Poor survival and differentiation of grafted dopamine neurons limits the application of clinical transplantation in Parkinson’s disease. The survival of grafted dopamine neurons is only improved by a factor of 2–3 by adding neuroprotectants during tissue preparation. We used dye exclusion cell viability and electron microscopy to investigate the effects of the caspase inhibitor ac-YVAD-cmk and the lazaroid tirilazad mesylate on ultrastructural changes in dissociated embryonic mesencephalic cells. In addition, we examined whether the neuroprotectants selectively counteracted specific signs of neurodegeneration. Cell viability decreased significantly over time in both control and treated cell suspensions, but the number of viable cells remaining was significantly higher in tirilazad mesylate-treated cell suspensions. In control samples, the proportion of cells with an ultrastructure consistent with healthy cells decreased from 70%, immediately after dissociation, to 30% after 8 h of incubation. Similar changes were also observed in cell suspensions treated with neuroprotectants. Thus, the neuroprotectants examined did not block the development of specific morphological signs of neurodegeneration. However, when also taking into account that dead cells lysed and disappeared from each cell suspension with time, we found that the total number of remaining viable cells with healthy nuclear chromatin or intact membrane integrity was significantly higher in the tirilazad mesylate-treated group. The results indicate that tirilazad mesylate protects only a small subpopulation of embryonic mesencephalic cells from degeneration induced by mechanical trauma during tissue dissection and dissociation.
Section for Neuronal Survival, Wallenberg Neuroscience Center, BMC A10, SE-221 84 Lund, Sweden
Publication date: January 1, 2003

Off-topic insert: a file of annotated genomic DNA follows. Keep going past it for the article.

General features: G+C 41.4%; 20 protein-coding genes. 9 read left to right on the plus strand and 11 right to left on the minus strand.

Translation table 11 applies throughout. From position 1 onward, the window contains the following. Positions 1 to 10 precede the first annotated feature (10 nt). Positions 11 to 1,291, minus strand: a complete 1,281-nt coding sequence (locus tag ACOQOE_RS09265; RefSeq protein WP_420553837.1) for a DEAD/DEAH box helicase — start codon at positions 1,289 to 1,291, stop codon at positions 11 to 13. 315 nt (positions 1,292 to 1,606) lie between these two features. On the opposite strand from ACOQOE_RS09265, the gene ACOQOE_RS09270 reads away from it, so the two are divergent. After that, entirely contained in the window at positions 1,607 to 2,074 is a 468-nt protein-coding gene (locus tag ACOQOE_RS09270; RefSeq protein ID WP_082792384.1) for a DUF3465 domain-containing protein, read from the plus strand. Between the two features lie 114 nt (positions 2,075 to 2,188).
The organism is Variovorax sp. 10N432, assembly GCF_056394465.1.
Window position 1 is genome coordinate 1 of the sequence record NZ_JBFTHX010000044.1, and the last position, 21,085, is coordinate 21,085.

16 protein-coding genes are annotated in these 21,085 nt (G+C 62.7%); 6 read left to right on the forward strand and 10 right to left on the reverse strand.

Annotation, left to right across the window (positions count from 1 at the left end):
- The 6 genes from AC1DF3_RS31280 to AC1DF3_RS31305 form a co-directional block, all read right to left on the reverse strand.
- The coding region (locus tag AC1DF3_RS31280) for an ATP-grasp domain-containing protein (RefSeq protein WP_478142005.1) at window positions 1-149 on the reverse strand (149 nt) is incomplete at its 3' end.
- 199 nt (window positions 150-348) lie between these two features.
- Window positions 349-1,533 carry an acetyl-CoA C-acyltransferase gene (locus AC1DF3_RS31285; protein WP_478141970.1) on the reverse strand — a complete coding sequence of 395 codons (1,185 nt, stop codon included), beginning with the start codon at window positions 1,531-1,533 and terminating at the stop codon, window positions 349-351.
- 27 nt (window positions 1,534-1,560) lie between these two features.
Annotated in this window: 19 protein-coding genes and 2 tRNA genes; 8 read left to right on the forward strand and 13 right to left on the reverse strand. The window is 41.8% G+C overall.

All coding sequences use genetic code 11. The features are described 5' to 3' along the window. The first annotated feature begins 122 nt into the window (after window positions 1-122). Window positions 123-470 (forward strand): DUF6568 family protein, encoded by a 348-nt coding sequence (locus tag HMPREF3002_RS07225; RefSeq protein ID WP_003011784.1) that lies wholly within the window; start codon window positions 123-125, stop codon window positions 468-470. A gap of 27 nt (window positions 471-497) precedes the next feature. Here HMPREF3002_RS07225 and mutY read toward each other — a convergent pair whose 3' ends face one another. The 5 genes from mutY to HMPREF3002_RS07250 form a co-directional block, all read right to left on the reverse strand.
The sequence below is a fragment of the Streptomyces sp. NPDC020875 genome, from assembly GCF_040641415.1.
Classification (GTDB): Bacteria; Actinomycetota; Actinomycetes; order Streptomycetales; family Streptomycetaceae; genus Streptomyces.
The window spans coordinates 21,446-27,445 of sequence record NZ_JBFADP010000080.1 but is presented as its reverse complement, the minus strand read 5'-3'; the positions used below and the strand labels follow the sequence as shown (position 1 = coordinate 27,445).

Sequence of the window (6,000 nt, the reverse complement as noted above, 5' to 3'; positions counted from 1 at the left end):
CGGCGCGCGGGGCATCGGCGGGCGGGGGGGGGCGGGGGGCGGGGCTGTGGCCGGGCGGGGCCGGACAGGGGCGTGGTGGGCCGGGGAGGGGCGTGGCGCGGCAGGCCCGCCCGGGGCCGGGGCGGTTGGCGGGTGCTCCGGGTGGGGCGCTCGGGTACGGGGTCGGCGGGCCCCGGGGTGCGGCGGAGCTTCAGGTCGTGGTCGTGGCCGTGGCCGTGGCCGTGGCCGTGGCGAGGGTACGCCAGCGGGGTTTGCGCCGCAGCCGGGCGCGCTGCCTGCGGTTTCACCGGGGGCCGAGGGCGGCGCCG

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Cell Transplantation publishes original, peer-reviewed research and review articles on the subject of cell transplantation and its application to human diseases. To ensure high-quality contributions from all areas of transplantation, separate section editors and editorial boards have been established. Articles deal with a wide range of topics including physiological, medical, preclinical, tissue engineering, and device-oriented aspects of transplantation of nervous system, endocrine, growth factor-secreting, bone marrow, epithelial, endothelial, and genetically engineered cells, among others. Basic clinical studies and immunological research papers are also featured. To provide complete coverage of this revolutionary field, Cell Transplantation will report on relevant technological advances, and ethical and regulatory considerations of cell transplants. Cell Transplantation is now an Open Access journal starting with volume 18 in 2009, and therefore there will be an inexpensive publication charge, which is dependent on the number of pages, in addition to the charge for color figures. This will allow work to be disseminated to a wider audience and also entitle the corresponding author to a free PDF, as well as prepublication of an unedited version of the manuscript.